The worldviews of animal and wildlife advocates are as varied as their chosen causes, from animal rights to habitat conservation. Some groups are firmly anti-zoo, and though this perspective is at odds with our mission, we share their passion for the well-being of animals.
But misinformation doesn’t help anyone — and, what’s worse, it distracts from the real issues facing wildlife.
Recently, the group Care2 purchased a billboard near Portland using rescued elephant Chendra as the face of an anti-zoo campaign. This campaign and the troubling tactics used to promote it are based on false and misleading information.
Care2 crowd-funded this billboard by exploiting the emotions of well-meaning people — many of whom undoubtedly had never heard of Chendra, let alone visited the Oregon Zoo’s world-class elephant home. Its purported goal is to “free Chendra,” which makes for a catchy rallying cry but ignores the fact that Chendra has a family and a home where she receives an extraordinary level of care. To “free” her would not only be life-threatening but would mean separating her from her home, her family and her devoted caregivers.
Chendra was separated from her mother as a result of conflict with people near a palm oil plantation in Sabah, Malaysia — a tragically common occurrence even to this day. She had suffered a gunshot wound that left her blind in one eye. After wildlife officials determined she would not survive in the wild, they found her a home at our zoo in 1999, where she has played an important role in the elephant family, including helping to raise calves Lily and Samudra. She is a healthy, vital member of her herd and inspires our community to take action for elephants around the world.
The clearly misleading allegation that “Chendra is suffering and needs to be sent to a sanctuary immediately” is not based in fact and instead appears to be part of a larger anti-zoo agenda. Care2 regularly publishes anti-zoo materials, and the group behind this effort, which calls itself Free the Oregon Zoo Elephants, is also on the record as being anti-zoo.
Lacking any compelling facts to bolster the campaign, its authors have attempted to mislead the public with claims that the Oregon Zoo abuses elephants with a “bullhook.” Animal-care professionals refer to this tool as a guide, and it is most often used for training in situations where there is free contact between elephants and humans. That is not the case at Elephant Lands, however, where there is a barrier between the elephants and keepers. Caregivers rely on verbal communication and positive reinforcement — not the use of guides — in their daily care and training sessions.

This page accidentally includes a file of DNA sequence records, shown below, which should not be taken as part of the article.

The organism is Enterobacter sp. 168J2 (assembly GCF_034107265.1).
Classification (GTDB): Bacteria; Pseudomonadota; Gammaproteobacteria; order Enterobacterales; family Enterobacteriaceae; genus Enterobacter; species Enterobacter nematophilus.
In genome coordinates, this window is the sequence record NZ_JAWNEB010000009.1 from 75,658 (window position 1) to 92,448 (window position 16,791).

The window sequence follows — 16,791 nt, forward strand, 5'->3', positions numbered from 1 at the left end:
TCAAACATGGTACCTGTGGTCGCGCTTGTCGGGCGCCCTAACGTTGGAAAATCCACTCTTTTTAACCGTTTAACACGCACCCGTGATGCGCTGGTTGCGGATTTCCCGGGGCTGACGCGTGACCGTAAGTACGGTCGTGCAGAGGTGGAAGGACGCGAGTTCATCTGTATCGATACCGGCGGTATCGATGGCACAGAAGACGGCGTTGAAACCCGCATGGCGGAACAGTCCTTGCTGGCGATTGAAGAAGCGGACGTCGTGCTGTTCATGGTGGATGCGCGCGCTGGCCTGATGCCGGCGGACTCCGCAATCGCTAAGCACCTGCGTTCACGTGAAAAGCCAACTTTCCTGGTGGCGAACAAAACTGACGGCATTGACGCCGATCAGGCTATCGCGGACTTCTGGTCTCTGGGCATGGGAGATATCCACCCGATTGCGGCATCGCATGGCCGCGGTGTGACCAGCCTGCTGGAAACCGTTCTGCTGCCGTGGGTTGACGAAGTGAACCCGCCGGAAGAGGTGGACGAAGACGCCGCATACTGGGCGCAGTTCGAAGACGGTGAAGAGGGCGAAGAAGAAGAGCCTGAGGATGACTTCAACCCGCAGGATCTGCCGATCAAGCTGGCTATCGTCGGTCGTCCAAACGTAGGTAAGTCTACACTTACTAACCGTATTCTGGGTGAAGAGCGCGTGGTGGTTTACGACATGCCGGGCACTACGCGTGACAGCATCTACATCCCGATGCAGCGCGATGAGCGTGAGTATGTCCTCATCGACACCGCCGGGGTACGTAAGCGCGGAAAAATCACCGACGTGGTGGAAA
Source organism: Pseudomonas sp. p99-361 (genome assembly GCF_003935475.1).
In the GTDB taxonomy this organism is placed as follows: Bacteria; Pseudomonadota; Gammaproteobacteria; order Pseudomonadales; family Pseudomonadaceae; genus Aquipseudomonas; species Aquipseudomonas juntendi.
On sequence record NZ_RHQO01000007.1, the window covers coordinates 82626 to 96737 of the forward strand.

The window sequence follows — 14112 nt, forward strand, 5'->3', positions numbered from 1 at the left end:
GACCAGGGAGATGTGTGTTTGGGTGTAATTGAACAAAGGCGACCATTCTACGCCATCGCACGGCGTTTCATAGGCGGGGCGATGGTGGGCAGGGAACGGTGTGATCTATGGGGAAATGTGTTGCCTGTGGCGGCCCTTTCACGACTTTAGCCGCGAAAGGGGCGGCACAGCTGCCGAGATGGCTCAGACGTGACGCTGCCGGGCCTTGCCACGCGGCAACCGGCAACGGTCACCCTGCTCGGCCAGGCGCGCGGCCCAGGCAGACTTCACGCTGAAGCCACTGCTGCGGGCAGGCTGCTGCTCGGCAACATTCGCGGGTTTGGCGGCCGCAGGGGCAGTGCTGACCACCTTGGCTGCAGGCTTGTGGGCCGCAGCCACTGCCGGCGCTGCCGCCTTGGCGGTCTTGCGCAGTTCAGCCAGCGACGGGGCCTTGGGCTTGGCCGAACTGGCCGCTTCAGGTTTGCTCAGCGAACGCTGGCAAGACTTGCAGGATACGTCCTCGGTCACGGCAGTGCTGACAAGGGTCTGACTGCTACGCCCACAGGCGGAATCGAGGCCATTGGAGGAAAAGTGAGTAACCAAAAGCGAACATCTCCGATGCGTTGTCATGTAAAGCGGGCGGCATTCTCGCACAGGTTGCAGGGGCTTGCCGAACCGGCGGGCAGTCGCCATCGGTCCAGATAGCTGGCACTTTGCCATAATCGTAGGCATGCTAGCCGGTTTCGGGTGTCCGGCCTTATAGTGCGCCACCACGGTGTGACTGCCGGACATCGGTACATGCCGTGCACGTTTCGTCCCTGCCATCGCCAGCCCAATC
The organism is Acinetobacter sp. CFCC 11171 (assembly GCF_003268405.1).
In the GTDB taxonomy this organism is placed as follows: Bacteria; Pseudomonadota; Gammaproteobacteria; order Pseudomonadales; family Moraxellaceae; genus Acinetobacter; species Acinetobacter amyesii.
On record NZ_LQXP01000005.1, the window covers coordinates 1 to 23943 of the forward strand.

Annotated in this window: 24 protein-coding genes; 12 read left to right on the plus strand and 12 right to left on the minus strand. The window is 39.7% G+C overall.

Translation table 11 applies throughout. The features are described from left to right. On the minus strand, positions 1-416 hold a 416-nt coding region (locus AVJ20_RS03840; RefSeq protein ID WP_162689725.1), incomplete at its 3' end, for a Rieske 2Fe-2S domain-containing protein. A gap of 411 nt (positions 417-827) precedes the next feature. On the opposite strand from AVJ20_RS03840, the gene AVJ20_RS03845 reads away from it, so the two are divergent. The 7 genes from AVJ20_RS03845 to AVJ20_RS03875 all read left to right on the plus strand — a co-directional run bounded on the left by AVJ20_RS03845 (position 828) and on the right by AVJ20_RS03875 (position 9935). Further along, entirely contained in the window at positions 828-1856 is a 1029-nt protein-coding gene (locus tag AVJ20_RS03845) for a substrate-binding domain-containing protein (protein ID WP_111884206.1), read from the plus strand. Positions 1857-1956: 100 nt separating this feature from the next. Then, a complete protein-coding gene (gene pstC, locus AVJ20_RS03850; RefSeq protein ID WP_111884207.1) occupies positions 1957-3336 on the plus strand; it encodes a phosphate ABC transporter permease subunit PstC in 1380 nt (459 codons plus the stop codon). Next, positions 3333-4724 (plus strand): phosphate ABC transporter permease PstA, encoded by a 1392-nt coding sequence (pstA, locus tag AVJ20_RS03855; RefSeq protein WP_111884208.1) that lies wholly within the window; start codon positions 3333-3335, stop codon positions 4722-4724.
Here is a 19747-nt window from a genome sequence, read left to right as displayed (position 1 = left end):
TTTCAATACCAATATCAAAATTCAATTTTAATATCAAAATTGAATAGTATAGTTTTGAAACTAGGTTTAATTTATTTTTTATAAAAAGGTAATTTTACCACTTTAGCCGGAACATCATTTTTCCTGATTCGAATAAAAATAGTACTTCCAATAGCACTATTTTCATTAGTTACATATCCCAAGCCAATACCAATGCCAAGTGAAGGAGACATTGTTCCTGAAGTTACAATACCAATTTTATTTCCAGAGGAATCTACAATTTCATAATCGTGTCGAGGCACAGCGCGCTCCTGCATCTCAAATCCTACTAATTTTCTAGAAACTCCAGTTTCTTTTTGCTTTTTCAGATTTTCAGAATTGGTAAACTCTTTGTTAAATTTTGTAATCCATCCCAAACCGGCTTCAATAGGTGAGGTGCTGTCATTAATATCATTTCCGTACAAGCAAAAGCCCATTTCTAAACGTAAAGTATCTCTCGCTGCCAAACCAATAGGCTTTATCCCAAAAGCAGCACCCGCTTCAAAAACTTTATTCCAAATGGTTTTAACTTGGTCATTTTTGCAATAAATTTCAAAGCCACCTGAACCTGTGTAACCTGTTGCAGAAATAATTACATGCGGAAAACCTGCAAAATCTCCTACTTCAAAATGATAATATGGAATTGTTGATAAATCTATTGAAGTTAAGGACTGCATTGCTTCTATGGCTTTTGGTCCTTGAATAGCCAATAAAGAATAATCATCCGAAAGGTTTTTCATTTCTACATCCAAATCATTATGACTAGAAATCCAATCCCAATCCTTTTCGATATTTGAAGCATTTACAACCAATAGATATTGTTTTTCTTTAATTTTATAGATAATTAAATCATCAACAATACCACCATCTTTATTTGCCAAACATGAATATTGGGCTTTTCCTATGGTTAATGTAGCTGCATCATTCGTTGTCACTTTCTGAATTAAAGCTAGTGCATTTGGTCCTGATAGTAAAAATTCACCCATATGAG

Animal wellness is and always will be our No. 1 priority, and Elephant Lands, our elephants' community-funded home, was built with that commitment in mind.
The authors of this campaign did get one thing right: These are troubling times for elephants. Worldwide, all elephant species are facing unprecedented threats from poaching and shrinking habitat. That’s why we set up a $1 million Asian elephant endowment in 2016 and are working with partners in Borneo to stop the conflict that left Chendra without a home. Among other things, we are funding salaries for two elephant rangers with the Sabah Wildlife Rescue Unit and supporting the work of Dr. Farina Othman, Sabah’s top elephant scientist, who is focused on reducing human-elephant conflict.
As animal advocates, we need to stand together and focus on real change. When we start bending truths to further special agendas — or worse, spread misinformation that could hurt animals — we only make it more difficult to take action for elephants around the world.
Dr. Don Moore
Director, Oregon Zoo